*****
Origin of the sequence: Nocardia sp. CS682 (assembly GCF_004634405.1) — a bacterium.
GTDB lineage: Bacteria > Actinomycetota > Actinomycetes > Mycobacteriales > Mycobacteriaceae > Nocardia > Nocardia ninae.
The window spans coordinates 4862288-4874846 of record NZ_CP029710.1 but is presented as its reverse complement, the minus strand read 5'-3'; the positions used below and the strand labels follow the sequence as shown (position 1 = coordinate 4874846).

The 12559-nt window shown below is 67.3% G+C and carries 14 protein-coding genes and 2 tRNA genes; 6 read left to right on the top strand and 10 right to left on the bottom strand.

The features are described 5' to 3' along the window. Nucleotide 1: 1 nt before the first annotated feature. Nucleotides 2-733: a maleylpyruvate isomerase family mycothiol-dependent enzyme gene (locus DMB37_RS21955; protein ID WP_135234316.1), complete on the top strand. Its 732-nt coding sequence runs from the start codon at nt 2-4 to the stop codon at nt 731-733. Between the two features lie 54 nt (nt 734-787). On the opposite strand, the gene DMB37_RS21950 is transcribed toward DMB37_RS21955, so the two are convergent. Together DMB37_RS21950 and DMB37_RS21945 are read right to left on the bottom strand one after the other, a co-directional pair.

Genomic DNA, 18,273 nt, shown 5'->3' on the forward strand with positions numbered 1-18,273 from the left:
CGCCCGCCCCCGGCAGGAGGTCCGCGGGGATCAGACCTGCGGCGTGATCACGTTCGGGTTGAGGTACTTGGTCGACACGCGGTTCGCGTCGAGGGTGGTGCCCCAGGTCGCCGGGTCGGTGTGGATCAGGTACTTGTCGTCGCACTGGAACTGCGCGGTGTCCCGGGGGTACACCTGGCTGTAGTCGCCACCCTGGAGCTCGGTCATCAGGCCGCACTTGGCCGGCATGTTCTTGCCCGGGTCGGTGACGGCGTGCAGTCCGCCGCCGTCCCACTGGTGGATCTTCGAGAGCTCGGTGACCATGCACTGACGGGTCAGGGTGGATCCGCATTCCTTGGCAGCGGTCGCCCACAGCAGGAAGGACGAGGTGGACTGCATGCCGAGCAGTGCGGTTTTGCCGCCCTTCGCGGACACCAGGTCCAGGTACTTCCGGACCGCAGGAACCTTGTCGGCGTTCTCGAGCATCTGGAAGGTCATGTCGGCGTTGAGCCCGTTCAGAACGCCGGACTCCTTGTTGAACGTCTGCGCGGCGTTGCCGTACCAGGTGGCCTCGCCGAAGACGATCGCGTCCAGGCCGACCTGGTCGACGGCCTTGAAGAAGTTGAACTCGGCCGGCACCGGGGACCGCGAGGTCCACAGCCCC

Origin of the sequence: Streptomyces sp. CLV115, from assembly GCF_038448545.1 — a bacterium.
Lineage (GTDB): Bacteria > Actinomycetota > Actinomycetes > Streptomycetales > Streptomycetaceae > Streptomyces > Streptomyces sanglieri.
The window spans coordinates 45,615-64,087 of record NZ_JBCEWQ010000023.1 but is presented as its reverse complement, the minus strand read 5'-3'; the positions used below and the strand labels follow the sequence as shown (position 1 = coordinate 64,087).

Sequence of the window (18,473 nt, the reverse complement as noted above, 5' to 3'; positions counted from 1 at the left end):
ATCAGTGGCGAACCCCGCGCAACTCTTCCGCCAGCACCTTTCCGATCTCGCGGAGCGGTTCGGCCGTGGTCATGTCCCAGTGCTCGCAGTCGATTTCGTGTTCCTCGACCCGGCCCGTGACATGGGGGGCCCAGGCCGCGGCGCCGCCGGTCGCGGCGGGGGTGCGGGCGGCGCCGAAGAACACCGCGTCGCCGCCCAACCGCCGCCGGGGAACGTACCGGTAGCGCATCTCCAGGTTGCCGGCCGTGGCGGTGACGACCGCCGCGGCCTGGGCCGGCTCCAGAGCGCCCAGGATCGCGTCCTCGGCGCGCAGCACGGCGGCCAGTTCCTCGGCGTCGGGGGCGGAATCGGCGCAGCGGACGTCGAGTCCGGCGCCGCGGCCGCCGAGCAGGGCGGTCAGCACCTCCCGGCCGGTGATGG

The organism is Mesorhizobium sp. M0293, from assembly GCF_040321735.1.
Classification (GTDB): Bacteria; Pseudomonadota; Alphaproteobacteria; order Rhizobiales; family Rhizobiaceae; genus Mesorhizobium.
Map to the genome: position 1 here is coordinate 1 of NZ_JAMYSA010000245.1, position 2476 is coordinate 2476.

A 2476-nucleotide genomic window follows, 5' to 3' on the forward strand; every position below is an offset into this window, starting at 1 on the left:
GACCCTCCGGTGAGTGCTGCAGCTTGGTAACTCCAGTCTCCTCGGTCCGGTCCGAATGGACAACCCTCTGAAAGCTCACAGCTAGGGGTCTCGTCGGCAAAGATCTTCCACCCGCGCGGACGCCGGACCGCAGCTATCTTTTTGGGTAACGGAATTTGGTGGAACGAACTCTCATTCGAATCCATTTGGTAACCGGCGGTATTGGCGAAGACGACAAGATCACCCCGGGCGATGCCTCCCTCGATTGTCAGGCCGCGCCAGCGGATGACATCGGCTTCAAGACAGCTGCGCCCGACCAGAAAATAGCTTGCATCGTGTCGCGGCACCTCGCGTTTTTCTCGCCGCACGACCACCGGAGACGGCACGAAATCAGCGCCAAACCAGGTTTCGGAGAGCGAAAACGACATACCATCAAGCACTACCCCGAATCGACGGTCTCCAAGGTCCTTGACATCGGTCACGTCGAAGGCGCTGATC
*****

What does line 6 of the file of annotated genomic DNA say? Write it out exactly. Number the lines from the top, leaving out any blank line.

Genomic DNA, 18,273 nt, shown 5'->3' on the forward strand with positions numbered 1-18,273 from the left: